California’s Silicon Valley is a microcosm of America’s new extremes of wealth and poverty. Business is better than it’s been in a decade. Facebook, Google and Apple have minted hundreds of new tech millionaires. But not far away, the homeless are building tent cities along a creek in the city of San Jose. Homelessness rose 20 percent in the past two years, food stamp participation is at a 10-year high, and the average income for Hispanics, who make up a quarter of the population, fell to a new low of about $19,000 a year — in a place where the average rent is $2000 a month.

[ORIGINAL: By Moyers & Company, via UpWorthy]

09
Apr, 2013


I’ve been aware of Bitcoin for a while but never completely understood what it was. In BITCOIN EXPLAINED, director and animator Duncan Elms along with writer Marc Fennell (whom also provides the voice over) brilliantly illustrates what Bitcoin is (a decentralized digital currency), how it works, and how it’s used.

This was a personal project by Duncan Helms. Jump over to the vimeo page for Bitcoin Explained if you would like to make a Bitcoin donation for the video.

Related:

04
Apr, 2013

Hyeonseo Lee managed to escape North Korea, TWICE. She went back a second time to save her family. Here’s the tragic and amazing story of how she accomplished it.

  • At 0:50, she starts in on what happens in North Korea.
  • At 1:16, she talks about a horrific letter from her co-worker’s sister.
  • At 1:50, she talks about something she will never erase from her memory.
  • At 2:47, she shows us an enlightening map.
  • At 4:20, her worst nightmare comes true.
  • At 5:23, she shares a tiny bit of happy news.
  • At 6:22, she moves and faces more challenges.
  • At 6:55, she makes a heartbreaking confession.
  • At 7:12, North Korea decides to threaten her family as vengeance.
  • At 7:35, she explains how people escape.
  • At 8:20, the old “show me your papers” line wields its ugly head.
  • At 9:00, her family is arrested multiple times and held for a month. Then she runs out of bribe money.
  • At 9:45, a hero arrives. And we start tearing up a little.
  • At 10:53, we get a happy ending. And she suggests some ways to actually help.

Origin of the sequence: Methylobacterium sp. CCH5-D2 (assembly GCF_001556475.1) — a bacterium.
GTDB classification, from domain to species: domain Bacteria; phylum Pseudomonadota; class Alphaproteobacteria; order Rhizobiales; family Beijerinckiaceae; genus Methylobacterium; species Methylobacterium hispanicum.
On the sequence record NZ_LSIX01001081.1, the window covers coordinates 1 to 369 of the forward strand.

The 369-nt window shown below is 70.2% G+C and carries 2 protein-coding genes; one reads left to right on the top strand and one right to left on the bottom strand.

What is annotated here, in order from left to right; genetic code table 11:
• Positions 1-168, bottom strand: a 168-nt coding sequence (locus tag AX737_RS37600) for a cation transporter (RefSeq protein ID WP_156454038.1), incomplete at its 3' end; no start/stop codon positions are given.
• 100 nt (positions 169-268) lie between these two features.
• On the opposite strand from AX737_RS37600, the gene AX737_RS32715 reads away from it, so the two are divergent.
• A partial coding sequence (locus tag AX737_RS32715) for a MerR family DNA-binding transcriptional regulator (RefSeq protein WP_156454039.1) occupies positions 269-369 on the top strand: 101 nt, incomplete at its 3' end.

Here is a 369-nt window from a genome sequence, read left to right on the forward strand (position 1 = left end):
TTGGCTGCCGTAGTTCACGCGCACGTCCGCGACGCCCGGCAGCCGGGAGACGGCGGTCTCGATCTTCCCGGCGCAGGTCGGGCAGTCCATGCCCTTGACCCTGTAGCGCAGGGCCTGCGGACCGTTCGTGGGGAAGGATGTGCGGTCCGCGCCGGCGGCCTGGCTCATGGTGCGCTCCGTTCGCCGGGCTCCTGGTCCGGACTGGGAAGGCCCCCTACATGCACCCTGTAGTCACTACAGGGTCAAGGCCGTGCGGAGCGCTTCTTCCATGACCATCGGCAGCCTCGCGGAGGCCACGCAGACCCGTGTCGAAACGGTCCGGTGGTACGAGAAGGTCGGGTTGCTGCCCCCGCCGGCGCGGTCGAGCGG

• And at 12:00, the audience rewards her bravery and resolve with a standing ovation.

Then you may feel the urge to share this. And you may feel the urge to like her on Facebook, at which point, I’ll totally owe you one. It’s an important story, and everyone should get the opportunity to hear it.

[via UpWorthyORIGINAL: By Hyeonseo Lee on the TED stage.]

29
Mar, 2013

From Lindy West at Jezebel:

Okay, so maybe you are a man. Maybe you haven’t had the easiest ride in life—maybe you grew up in poverty; you’ve experienced death, neglect, and despair; you hate your job, your car, your body. Maybe somebody (or multiple somebodies) pulverized your heart, or maybe you’ve never even been loved enough to know what a broken heart feels like. Maybe shit started out unfair and became irreparable and you never deserved any of this. Maybe everything looks fine on paper, but you’re just unhappy and you don’t know why. These are human problems and other human beings feel for you very deeply. It is hard to be a human. I am so sorry.

However.

Though it is a seductive scapegoat (I understand why it attracts you), none of these terrible, painful problems in your life were caused by the spectre of “misandry.” You can rest easy about that, I promise! In fact, the most powerful proponent of misandry in modern internet discourse is you — specifically, your dogged insistence that misandry is a genuine, systemic, oppressive force on par with misogyny. This is specious, it hurts women, and it is hurting you. Most feminists don’t hate men, as a group (we hate the system that disproportionately favors men at the expense of women), but — congratulations! — we are starting to hate you. You, the person. Your obsession with misandry has turned misandry into a self-fulfilling prophecy. (I mean, sort of. Hating individual men is not the same as hating all men. But more on that in a minute.) Are you happy now? Is this what you wanted? Feminism is, in essence, a social justice movement—it wants to take the side of the alienated and the marginalized, and that includes alienated and marginalized men. Please stop turning us against you.

It is nearly impossible to address problems facing women—especially problems in which men are even tangentially culpable—without comments sections devolving into cries of “misandry!” from men and replies of “misandry isn’t real” from women. Feminists are tired of this endless, fruitless turd-pong: hollow “conversation” built on willful miscommunication, bouncing back and forth, back and forth, until both sides throw up their hands and bolt. Maybe you are tired of this too. We seem to be having some very deep misunderstandings on this point, so let’s unpack it. I promise not to yell.

Part One: Why Feminism Has “Fem” in the Name, or, Why Can’t We All Just Be Humanists?

I wish, more than anything, that I could just be a “humanist.” Oh, man, that would be amazing! Because that would mean that we lived in a magical world where all humans were born on equal footing, and maybe I could live in a house shaped like a big mushroom and birds would help me get dressed or something. Humanism is a gorgeous dream, and something to strive for. In fact, it is the exact thing that feminism is striving for right now (and has been working on for decades)! Yay, feminism!

Unfortunately, the reason that “fem” is a part of the word “feminism” is that the world is not, currently, an equal, safe, and just place for women (and other groups as well—in its idealized form, intersectional feminism seeks to correct all those imbalances). To remove the gendered implications of the term is to deny that those imbalances exist, and you can’t make problems disappear just by changing “feminism” to “humanism” and declaring the world healed. That won’t work.